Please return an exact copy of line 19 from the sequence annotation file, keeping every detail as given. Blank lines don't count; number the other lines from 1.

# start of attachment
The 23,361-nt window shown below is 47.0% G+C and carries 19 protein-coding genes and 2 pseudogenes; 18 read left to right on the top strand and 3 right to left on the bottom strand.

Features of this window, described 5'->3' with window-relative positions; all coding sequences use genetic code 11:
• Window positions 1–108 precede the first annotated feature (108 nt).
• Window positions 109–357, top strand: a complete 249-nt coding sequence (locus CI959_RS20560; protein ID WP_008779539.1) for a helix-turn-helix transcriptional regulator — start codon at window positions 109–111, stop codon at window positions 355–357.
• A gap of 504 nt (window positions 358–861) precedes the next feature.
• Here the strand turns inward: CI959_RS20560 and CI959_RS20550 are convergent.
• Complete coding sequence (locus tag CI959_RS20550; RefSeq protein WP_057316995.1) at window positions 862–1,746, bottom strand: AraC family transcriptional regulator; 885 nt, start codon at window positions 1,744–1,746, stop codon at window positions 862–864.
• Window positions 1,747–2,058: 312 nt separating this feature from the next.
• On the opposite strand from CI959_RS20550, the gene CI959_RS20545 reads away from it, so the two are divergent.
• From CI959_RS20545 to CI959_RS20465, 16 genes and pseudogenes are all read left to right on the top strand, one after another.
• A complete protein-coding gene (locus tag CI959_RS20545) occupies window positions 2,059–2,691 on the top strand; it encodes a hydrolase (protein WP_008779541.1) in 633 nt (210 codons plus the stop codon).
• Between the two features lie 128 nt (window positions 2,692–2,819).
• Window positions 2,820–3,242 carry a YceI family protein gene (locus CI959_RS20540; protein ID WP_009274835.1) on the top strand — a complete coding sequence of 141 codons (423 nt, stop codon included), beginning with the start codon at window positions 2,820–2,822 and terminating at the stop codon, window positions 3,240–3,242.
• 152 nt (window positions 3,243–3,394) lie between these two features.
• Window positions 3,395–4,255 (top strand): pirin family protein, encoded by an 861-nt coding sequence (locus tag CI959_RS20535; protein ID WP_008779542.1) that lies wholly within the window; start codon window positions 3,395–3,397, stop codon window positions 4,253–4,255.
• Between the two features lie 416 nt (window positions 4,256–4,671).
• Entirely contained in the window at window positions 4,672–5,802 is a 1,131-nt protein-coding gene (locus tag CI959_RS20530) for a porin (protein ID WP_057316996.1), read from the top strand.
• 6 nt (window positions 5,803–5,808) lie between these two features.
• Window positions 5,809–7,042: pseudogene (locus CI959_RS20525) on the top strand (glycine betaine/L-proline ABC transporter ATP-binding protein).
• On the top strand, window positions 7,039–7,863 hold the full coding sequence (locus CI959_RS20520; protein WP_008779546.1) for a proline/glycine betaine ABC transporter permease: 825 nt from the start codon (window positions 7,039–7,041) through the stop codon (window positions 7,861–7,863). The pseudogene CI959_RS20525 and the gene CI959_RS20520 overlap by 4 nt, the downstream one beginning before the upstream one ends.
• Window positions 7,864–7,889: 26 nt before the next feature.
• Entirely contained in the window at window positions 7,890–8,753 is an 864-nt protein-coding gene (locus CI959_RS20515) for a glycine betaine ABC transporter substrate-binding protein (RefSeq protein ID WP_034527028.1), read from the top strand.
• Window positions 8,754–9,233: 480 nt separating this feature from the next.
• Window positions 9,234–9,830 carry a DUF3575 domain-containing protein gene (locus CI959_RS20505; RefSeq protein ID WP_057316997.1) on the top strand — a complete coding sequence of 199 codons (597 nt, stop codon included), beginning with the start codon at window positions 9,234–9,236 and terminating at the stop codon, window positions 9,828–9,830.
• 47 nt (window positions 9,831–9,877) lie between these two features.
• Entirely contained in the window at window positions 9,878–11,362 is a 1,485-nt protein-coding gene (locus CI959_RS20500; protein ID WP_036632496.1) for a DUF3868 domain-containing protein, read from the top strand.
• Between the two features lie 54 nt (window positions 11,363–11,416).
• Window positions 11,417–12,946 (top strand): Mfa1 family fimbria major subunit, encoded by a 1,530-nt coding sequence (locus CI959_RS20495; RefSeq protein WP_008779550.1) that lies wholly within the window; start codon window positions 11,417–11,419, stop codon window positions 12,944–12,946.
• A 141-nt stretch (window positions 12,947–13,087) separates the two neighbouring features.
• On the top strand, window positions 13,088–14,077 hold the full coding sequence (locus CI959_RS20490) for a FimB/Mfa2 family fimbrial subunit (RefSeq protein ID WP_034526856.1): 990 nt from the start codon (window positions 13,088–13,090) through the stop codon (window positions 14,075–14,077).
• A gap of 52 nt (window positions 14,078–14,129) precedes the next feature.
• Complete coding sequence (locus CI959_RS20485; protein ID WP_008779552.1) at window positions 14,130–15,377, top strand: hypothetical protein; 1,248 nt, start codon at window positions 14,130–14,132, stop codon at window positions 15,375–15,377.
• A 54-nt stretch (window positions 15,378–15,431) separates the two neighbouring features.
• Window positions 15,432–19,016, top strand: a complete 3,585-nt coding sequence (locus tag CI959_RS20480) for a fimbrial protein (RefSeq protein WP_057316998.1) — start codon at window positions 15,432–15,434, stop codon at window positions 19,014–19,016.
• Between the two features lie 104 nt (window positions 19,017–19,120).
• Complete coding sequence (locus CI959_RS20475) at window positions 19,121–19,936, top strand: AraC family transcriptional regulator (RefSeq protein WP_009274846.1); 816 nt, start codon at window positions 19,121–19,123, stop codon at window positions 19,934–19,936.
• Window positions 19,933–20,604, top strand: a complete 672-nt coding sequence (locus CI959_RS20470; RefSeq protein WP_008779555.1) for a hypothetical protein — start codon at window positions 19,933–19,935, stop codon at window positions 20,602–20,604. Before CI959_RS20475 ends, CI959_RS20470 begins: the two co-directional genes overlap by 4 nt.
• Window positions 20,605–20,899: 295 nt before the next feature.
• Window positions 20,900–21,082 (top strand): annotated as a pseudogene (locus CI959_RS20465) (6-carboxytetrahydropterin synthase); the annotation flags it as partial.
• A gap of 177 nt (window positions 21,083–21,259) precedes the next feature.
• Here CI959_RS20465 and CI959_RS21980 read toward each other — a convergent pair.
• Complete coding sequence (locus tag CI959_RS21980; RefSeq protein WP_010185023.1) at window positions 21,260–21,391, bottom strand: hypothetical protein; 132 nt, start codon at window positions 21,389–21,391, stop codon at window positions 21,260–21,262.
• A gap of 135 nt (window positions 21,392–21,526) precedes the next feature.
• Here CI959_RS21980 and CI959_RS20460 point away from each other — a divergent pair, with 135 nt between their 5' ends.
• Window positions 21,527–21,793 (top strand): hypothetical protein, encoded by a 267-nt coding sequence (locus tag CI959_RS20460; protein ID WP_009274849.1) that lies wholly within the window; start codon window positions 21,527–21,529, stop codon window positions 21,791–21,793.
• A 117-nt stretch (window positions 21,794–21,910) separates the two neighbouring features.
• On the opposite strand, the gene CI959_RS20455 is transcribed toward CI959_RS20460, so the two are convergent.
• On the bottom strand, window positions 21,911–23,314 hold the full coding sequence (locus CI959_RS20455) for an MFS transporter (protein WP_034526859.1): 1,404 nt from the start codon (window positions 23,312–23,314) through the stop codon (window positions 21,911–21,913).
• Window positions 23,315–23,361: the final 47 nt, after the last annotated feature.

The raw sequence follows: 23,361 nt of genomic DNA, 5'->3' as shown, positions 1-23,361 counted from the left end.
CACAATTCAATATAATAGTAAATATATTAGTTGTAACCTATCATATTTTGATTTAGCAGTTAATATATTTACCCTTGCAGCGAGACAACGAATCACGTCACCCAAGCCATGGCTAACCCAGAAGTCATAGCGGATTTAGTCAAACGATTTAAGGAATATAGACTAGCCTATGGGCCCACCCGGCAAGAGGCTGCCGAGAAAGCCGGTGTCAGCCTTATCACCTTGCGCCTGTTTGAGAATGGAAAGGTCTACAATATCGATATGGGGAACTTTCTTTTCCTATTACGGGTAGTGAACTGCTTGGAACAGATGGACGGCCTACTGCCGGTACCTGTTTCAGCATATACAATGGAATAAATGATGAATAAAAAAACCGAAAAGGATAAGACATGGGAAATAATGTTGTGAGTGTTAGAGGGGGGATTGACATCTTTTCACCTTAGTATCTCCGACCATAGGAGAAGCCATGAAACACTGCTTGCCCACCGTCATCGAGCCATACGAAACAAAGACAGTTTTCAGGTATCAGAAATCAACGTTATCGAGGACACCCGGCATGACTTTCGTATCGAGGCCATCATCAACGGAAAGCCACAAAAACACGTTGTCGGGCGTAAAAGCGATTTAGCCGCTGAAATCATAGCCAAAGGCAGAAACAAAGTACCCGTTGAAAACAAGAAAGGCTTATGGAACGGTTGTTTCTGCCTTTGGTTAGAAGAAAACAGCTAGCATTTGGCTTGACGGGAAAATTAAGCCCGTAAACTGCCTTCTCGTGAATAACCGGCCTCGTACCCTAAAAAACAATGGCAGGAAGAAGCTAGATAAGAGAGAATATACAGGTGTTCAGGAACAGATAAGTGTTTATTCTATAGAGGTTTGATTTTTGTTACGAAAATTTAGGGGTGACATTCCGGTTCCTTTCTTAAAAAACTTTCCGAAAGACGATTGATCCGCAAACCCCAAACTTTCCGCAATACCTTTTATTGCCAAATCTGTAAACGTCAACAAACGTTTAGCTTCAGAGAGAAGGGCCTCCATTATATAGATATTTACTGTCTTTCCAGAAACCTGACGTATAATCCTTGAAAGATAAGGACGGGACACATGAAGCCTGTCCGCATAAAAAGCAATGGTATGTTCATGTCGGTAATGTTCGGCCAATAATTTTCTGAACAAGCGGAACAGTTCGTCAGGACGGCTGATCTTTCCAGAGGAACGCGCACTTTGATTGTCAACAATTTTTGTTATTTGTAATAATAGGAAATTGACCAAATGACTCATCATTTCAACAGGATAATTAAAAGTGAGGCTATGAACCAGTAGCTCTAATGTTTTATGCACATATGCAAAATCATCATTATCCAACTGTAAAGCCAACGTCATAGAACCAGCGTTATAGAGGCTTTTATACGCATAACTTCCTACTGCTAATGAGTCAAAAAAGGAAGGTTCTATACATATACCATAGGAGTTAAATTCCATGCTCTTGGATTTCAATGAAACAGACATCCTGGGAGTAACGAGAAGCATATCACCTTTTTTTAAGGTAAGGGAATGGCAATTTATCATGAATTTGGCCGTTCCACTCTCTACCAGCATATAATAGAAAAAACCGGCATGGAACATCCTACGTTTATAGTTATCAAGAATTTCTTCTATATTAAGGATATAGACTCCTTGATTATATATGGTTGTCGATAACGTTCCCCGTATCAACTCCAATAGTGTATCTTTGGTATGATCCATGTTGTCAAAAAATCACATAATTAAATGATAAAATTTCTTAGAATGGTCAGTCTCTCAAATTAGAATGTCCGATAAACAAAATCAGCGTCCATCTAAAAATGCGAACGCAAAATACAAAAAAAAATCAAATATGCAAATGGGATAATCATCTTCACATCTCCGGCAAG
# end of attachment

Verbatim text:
• Window positions 5,809–7,042: pseudogene (locus CI959_RS20525) on the top strand (glycine betaine/L-proline ABC transporter ATP-binding protein).